Taken together, these rulings tilt the playing field in defendants' favor in litigation against NPEs. The decisions reduce defendants' overall exposure to injunctive relief, provide greater flexibility in invalidating questionable patents on a variety of grounds, and potentially foster more fee-shifting (although this change could also result in fees being shifted against defendants given courts' ability to consider the totality of the circumstances). It is likely that these rulings have contributed to lowering the overall value of NPEs' patent portfolios, or at least to reducing the price they can extract from defendants in settlement, compared with their value in the absence of these decisions.

In addition to court-imposed changes, the America Invents Act of 2011 (the "AIA"), while lacking provisions altering the state of play in NPE litigation to the extent some might have hoped when the bill was proceeding through Congress, nonetheless created or revised procedures to foster further scrutiny of patents by the U.S. Patent & Trademark Office. Specifically, under post-grant review, inter partes review, covered business method patent review and/or the traditional ex parte review procedures, requesters can ask the USPTO to take a further pass on the patentability of claims in issued patents. The USPTO's acceptance of a request for review can provide a basis for staying district court litigation concerning the claims at issue, although the decision to stay is within the court's discretion, and results vary. As of this writing, there continues to be discussion in Congress about enacting further curbs on patent assertions by NPEs and others, though likelihood of final passage of particular changes are difficult to gauge.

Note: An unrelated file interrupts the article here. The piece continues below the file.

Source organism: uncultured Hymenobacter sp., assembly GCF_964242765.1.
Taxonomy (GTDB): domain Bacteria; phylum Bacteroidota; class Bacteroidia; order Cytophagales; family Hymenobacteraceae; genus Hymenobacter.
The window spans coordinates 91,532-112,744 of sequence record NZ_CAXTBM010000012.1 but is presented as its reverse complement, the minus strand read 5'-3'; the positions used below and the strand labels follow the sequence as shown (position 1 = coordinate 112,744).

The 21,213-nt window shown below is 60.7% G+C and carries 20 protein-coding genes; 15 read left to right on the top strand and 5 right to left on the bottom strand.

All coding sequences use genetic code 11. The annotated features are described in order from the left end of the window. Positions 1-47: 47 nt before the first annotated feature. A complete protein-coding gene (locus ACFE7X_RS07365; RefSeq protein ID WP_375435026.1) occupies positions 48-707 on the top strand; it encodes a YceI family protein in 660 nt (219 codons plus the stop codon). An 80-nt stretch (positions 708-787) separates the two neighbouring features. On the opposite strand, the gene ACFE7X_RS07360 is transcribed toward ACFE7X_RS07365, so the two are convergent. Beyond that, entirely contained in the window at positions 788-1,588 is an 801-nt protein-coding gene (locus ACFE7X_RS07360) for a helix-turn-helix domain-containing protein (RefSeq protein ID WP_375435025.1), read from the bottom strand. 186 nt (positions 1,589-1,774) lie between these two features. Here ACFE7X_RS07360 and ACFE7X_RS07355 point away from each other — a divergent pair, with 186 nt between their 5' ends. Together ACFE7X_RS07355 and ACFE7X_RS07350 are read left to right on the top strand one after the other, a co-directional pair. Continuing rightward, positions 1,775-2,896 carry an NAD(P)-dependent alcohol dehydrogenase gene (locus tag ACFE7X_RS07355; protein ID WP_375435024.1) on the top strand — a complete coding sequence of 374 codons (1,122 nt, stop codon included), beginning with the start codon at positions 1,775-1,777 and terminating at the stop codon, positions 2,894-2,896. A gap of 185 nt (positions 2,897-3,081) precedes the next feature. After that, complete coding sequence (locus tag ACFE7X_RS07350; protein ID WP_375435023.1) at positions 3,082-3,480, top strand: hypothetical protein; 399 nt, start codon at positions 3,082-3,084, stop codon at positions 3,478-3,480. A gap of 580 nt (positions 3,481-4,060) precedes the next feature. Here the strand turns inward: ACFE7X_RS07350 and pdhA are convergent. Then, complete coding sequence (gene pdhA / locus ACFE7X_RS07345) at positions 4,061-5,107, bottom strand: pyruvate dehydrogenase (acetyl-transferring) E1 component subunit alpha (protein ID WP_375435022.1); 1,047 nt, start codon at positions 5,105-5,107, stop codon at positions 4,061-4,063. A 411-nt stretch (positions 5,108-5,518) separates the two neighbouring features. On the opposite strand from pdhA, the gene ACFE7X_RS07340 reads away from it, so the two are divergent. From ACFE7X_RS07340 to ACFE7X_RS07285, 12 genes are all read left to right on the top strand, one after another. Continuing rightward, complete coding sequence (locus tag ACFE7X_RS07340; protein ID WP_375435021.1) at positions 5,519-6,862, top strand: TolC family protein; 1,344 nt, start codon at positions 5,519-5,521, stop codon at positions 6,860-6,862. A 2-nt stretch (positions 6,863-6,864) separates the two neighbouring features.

Particularly in view of the litigation tools discussed above, companies can take further steps to combat NPE litigation - steps that are admittedly more feasible for some than others. Simply stated, companies can refuse to settle cases they do not believe are meritorious. The extortionate aspects of NPE litigation can be mitigated when a company invests its money in vindicating its non-infringement and or invalidity defenses on the merits, via summary judgment or trial. NPEs generally are not profitable if they are forced to try their cases, which of course risks further diminishing or even destroying the value of their core patent assets. Further, if companies do settle, they can consider refusing to agree to keep the settlement terms confidential. NPEs thrive on keeping their settlement terms--especially the consideration paid--under wraps, so that the true value of their licenses is difficult to ascertain. Defendants of course have their own reasons to keep settlements confidential, which of course have to be weighed against the value of allowing open disclosure.

Finally, outside the courts and Congress, private enterprise has also stepped in to try to rein in NPEs. For example, patent aggregators such as RPX Corp. and Unified Patents seek to blunt and deter NPE litigation through patent acquisitions and other means. Subscribers obtain patent licenses to the aggregated patents and potentially additional services such as monitoring, market intelligence, claims analysis and USPTO challenges. Other organizations lobby for legislative changes to the patent laws, and contribute to the public debate about the issue and solutions to meet the challenges raised by the emergence of NPEs as players in patent litigation.

In sum, the legal system is not built to deliver quick, radical change, but it does adapt, and is doing so as patent litigation has evolved. Whether or not Congress enacts further changes to the system, some of the most significant changes are already in place. These changes give defendants powerful tools and leverage to combat NPE litigation.

Daniel T. McCloskey is a Special Counsel with Duane Morris, LLP in its Silicon Valley Office, where he litigates intellectual property and complex business disputes. He practices in state and federal courts and before arbitration panels across the country. He can be reached at and 650-847-4176.